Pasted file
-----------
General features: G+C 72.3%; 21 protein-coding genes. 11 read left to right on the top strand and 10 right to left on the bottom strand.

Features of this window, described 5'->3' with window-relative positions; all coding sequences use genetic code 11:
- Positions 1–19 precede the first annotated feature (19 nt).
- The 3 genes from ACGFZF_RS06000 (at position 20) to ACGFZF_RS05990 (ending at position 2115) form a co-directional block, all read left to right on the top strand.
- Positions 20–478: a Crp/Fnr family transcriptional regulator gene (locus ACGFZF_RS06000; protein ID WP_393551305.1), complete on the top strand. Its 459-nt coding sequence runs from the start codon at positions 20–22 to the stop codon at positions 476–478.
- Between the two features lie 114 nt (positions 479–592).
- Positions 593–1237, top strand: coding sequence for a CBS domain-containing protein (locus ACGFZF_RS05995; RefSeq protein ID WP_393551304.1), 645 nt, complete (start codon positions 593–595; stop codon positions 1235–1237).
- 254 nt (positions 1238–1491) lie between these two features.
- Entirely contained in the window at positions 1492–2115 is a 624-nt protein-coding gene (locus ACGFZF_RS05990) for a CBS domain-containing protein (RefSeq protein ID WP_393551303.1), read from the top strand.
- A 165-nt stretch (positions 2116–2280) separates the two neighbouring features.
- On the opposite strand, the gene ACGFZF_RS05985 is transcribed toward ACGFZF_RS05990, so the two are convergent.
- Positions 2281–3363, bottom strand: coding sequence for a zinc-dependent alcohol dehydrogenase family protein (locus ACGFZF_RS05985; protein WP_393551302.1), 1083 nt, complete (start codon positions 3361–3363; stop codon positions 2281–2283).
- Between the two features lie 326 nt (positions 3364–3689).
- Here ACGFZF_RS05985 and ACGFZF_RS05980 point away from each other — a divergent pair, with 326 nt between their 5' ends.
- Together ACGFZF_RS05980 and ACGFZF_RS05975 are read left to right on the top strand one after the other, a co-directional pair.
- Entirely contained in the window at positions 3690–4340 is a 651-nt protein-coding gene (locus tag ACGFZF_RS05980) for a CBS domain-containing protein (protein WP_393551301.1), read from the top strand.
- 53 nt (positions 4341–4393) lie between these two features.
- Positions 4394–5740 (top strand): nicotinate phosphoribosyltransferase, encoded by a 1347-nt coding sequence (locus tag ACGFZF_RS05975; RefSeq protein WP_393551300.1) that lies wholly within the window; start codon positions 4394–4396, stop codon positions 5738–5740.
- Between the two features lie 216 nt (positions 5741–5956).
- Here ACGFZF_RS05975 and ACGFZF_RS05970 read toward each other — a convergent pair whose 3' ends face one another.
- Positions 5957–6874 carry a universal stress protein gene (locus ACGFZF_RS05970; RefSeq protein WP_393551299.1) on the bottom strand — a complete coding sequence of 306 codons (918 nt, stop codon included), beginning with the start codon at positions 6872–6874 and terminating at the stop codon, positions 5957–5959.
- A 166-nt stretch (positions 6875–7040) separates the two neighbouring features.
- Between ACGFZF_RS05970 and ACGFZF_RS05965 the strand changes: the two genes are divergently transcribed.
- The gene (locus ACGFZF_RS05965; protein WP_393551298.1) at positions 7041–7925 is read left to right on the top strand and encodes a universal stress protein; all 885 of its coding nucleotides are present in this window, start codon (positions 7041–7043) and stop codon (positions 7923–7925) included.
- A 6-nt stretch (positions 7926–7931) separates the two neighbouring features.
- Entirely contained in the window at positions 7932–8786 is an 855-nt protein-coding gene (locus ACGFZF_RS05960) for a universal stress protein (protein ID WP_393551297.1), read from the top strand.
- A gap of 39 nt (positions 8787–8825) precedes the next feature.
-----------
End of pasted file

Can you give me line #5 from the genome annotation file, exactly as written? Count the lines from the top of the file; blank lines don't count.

- Positions 20–478: a Crp/Fnr family transcriptional regulator gene (locus ACGFZF_RS06000; protein ID WP_393551305.1), complete on the top strand. Its 459-nt coding sequence runs from the start codon at positions 20–22 to the stop codon at positions 476–478.